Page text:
Every Friday The Psychogenealogist shares a "Pic of the Week." The intent is to encourage thought and imagination about the spaces where psychology, genealogy, and history converge.
Here is another postcard I obtained from a random lot on eBay. The front depicts the 312-Tunnel, Creation Rock Drive, Park of the Red Rocks in Denver Mountain Parks, Colorado.
312 Tunnel, Creation Rock Drive, Red Rocks Denver Mountain Parks, CO
The postcard is postmarked January 16th, 1943. I am not quite able to identify the sender, but it appears to be a Pvt. F. W. Kat... (?). The first name in the signature is also hard to make out. My first guess was "Frank" but that doesn't seem quite right. Anyone have some other guess?
The sender of the postcard was most likely a Private (Pvt.) in the United States Army Air Forces. Part of the U.S. Army, this was the military organization that preceded the establishment of the independent U.S. Air Force in 1947.
The postcard was sent from Lowry Field in Colorado. This was a military training base for the U.S. Army Air Forces before and during the time of World War II. It became the Lowry Air Force Base sometime around 1948, several years after this postcard was sent.
The card reads, simply:
Being shipped out. I will write later.
It is sent to a Miss Bessie White who resided at 14 N. Prospect Ave. in Norristown, Pennsylvania. Here are some facts and speculations about Bessie from a cursory Ancestry.com search:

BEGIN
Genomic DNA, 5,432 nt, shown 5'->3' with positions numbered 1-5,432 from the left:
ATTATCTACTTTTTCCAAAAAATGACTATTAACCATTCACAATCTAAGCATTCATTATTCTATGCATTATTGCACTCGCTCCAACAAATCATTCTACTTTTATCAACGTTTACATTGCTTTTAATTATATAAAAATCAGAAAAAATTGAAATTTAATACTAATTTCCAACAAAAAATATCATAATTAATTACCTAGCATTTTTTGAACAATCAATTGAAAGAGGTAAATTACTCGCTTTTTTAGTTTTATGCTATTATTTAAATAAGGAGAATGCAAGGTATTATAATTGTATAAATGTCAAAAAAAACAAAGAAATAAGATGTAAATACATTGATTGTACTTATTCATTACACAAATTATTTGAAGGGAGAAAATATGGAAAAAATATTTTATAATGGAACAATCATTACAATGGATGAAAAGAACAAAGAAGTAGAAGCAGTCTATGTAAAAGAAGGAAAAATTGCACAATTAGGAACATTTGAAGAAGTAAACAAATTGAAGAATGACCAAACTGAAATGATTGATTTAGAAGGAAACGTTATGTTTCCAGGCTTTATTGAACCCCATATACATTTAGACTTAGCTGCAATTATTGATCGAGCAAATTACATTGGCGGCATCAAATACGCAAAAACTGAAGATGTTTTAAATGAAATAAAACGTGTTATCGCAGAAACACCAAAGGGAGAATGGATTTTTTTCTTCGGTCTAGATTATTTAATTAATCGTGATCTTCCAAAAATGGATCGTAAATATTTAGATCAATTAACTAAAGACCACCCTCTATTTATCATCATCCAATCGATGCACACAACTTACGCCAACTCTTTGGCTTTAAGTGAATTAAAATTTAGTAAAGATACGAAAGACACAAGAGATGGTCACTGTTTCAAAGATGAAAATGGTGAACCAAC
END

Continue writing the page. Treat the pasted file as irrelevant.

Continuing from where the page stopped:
- There is a Bessie K. White listed in the 1942 Norristown, Pennsylvania city directory at the 14 N. Prospect Ave address.
- There are census records for 1930 and 1940 in Norristown, PA, matching the street address.
- According to those census records Bessie was born about 1922 in Pennsylvania. Her parents were Charles and Cora White. In 1940 she had 5 siblings. Bessie was the 2nd oldest. The others, in birth order, were: Charles, William, Robert, Richard, and Anna. Bessie's parents were born in the early to mid 1890s
- She married a Harry Drissell Ziegler (1921-2004)
- I am 95% sure that this is the Find a Grave entry for the Bessie (White) Ziegler in question.
Genealogy is a hobby strewn with rabbit holes. The search presented here is one such example. I spent about 1-2 hours researching the information I had available to me from the postcard. I could easily spend many more hours filling out this stranger's family tree.
But I won't. At least not now.
Sometimes when I get tired of looking at my own family tree I turn my attention to others. It is a change of pace. It is like a genealogy palate cleanser. It allows me to learn new facts, details, or even research techniques. I get to learn about new places, ones different from the cities and towns my ancestors lived in for decades.
I encourage you to give it a try! Just don't get carried away.
I will be setting aside my inquiry of Bessie for now, but if I ever return (or if any of you want to take up the cause) there are some questions that remain.
- Who wrote the postcard?
- Where is he being shipped off to?
- When did he join the service and what was his experience like?
- Was this a friend, a family member, or a suitor?
- Did he ever write later?
- What happened to him in the war?
- What old postcards or letters do you have hiding in your basement or attic and what stories do they tell?
Do you have an old photograph or a genealogical story that you would like to share? I am happy to consider guest submissions for possible Pic of the Week or other blog posts in the future. Send an email to email@example.com for more information.
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